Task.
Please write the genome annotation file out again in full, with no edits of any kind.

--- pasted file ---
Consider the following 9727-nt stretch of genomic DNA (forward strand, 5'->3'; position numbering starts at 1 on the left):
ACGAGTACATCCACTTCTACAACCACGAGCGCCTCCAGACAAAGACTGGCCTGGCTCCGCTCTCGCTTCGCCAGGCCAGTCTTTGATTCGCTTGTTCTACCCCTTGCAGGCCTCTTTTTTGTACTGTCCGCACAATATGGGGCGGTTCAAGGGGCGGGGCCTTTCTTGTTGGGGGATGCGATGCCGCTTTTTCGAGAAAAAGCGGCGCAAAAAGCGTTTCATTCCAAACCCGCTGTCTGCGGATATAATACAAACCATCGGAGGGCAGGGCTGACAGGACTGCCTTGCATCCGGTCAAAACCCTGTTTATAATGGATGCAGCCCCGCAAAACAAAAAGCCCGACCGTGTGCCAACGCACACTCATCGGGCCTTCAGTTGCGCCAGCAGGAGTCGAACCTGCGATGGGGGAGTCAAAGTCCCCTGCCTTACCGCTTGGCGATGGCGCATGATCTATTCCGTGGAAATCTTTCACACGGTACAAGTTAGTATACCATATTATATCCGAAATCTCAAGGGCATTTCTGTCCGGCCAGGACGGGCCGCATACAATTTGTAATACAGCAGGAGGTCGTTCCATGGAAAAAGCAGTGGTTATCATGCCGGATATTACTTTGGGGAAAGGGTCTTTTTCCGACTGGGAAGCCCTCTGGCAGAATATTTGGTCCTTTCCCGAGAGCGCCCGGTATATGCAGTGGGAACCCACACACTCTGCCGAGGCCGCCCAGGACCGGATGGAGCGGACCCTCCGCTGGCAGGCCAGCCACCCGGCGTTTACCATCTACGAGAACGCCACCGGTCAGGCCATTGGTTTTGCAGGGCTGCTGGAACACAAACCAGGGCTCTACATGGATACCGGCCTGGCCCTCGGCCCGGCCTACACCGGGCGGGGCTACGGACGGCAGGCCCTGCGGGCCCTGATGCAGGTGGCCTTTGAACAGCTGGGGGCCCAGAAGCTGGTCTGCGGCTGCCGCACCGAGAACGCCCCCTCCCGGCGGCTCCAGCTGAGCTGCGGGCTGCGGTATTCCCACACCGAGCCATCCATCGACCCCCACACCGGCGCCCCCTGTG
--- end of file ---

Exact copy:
Consider the following 9727-nt stretch of genomic DNA (forward strand, 5'->3'; position numbering starts at 1 on the left):
ACGAGTACATCCACTTCTACAACCACGAGCGCCTCCAGACAAAGACTGGCCTGGCTCCGCTCTCGCTTCGCCAGGCCAGTCTTTGATTCGCTTGTTCTACCCCTTGCAGGCCTCTTTTTTGTACTGTCCGCACAATATGGGGCGGTTCAAGGGGCGGGGCCTTTCTTGTTGGGGGATGCGATGCCGCTTTTTCGAGAAAAAGCGGCGCAAAAAGCGTTTCATTCCAAACCCGCTGTCTGCGGATATAATACAAACCATCGGAGGGCAGGGCTGACAGGACTGCCTTGCATCCGGTCAAAACCCTGTTTATAATGGATGCAGCCCCGCAAAACAAAAAGCCCGACCGTGTGCCAACGCACACTCATCGGGCCTTCAGTTGCGCCAGCAGGAGTCGAACCTGCGATGGGGGAGTCAAAGTCCCCTGCCTTACCGCTTGGCGATGGCGCATGATCTATTCCGTGGAAATCTTTCACACGGTACAAGTTAGTATACCATATTATATCCGAAATCTCAAGGGCATTTCTGTCCGGCCAGGACGGGCCGCATACAATTTGTAATACAGCAGGAGGTCGTTCCATGGAAAAAGCAGTGGTTATCATGCCGGATATTACTTTGGGGAAAGGGTCTTTTTCCGACTGGGAAGCCCTCTGGCAGAATATTTGGTCCTTTCCCGAGAGCGCCCGGTATATGCAGTGGGAACCCACACACTCTGCCGAGGCCGCCCAGGACCGGATGGAGCGGACCCTCCGCTGGCAGGCCAGCCACCCGGCGTTTACCATCTACGAGAACGCCACCGGTCAGGCCATTGGTTTTGCAGGGCTGCTGGAACACAAACCAGGGCTCTACATGGATACCGGCCTGGCCCTCGGCCCGGCCTACACCGGGCGGGGCTACGGACGGCAGGCCCTGCGGGCCCTGATGCAGGTGGCCTTTGAACAGCTGGGGGCCCAGAAGCTGGTCTGCGGCTGCCGCACCGAGAACGCCCCCTCCCGGCGGCTCCAGCTGAGCTGCGGGCTGCGGTATTCCCACACCGAGCCATCCATCGACCCCCACACCGGCGCCCCCTGTG